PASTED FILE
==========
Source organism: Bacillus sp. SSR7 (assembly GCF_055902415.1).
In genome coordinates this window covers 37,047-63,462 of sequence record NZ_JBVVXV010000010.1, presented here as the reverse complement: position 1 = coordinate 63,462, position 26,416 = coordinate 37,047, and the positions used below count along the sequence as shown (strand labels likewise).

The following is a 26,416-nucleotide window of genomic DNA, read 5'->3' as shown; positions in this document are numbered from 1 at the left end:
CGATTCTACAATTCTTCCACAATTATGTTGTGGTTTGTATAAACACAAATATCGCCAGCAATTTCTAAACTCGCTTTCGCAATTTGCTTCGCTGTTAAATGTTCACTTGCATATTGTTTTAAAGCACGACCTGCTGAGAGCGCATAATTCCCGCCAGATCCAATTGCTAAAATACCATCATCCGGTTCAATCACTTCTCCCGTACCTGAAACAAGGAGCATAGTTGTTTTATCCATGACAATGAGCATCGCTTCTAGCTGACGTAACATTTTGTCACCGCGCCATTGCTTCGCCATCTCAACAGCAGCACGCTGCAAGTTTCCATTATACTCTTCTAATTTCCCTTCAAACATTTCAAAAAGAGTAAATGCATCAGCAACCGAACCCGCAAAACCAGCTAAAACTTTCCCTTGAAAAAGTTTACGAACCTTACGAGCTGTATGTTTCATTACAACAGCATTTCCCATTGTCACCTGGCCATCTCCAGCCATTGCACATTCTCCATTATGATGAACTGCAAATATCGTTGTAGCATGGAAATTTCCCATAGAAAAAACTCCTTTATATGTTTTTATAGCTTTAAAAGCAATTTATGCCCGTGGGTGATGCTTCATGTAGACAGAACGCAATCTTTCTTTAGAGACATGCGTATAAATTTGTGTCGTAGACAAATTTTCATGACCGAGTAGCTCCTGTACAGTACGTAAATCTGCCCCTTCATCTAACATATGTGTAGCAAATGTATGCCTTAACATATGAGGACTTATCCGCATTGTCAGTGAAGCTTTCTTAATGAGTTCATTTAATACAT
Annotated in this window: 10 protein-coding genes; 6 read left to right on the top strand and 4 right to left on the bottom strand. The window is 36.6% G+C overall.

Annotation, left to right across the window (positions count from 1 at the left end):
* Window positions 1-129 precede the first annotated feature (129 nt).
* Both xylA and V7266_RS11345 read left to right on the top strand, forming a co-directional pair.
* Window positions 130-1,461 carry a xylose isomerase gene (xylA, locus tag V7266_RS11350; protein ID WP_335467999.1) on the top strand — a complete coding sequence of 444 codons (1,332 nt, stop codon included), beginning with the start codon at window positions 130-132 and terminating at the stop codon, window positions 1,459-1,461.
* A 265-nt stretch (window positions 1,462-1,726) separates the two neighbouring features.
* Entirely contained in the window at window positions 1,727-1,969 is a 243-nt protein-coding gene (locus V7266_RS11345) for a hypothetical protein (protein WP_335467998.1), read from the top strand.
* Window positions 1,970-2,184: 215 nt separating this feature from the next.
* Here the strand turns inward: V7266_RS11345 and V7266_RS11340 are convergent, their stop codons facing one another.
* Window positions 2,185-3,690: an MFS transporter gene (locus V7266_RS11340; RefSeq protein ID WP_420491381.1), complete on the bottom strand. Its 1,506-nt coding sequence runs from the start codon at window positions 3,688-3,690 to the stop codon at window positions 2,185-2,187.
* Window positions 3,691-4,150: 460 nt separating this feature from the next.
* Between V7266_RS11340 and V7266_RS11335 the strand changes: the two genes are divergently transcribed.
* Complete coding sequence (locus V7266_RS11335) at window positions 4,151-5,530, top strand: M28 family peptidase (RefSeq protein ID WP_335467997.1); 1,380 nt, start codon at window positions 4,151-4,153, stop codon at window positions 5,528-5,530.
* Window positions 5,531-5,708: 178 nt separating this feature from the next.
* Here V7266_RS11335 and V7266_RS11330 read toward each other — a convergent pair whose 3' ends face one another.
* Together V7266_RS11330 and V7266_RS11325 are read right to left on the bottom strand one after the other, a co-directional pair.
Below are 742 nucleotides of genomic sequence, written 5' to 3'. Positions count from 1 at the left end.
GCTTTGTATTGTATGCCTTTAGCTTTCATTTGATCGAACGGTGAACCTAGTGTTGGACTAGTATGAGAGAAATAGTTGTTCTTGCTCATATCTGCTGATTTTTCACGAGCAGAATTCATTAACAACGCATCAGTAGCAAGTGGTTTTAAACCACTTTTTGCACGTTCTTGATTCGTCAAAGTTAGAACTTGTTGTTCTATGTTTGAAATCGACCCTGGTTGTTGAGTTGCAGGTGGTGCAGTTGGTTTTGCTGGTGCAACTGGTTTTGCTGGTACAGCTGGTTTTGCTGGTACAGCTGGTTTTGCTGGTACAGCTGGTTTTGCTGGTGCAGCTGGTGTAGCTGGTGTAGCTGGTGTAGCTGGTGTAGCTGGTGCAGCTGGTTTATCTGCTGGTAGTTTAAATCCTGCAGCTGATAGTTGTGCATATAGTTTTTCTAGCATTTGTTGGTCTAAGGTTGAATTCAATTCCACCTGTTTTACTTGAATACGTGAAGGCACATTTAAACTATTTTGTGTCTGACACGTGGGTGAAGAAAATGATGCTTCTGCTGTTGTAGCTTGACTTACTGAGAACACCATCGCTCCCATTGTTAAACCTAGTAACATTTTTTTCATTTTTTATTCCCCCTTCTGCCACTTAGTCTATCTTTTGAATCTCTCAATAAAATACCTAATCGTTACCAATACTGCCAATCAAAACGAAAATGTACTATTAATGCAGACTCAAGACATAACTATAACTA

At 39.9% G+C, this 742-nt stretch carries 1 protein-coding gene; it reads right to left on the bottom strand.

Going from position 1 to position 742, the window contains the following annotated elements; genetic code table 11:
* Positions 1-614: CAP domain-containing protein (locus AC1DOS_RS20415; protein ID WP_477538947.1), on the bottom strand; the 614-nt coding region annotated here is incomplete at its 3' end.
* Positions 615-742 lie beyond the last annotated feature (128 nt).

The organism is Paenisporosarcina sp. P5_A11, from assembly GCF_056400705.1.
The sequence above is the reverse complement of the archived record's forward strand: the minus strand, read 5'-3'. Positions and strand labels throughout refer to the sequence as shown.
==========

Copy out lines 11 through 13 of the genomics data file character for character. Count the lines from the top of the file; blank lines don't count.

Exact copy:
* Entirely contained in the window at window positions 1,727-1,969 is a 243-nt protein-coding gene (locus V7266_RS11345) for a hypothetical protein (protein WP_335467998.1), read from the top strand.
* Window positions 1,970-2,184: 215 nt separating this feature from the next.
* Here the strand turns inward: V7266_RS11345 and V7266_RS11340 are convergent, their stop codons facing one another.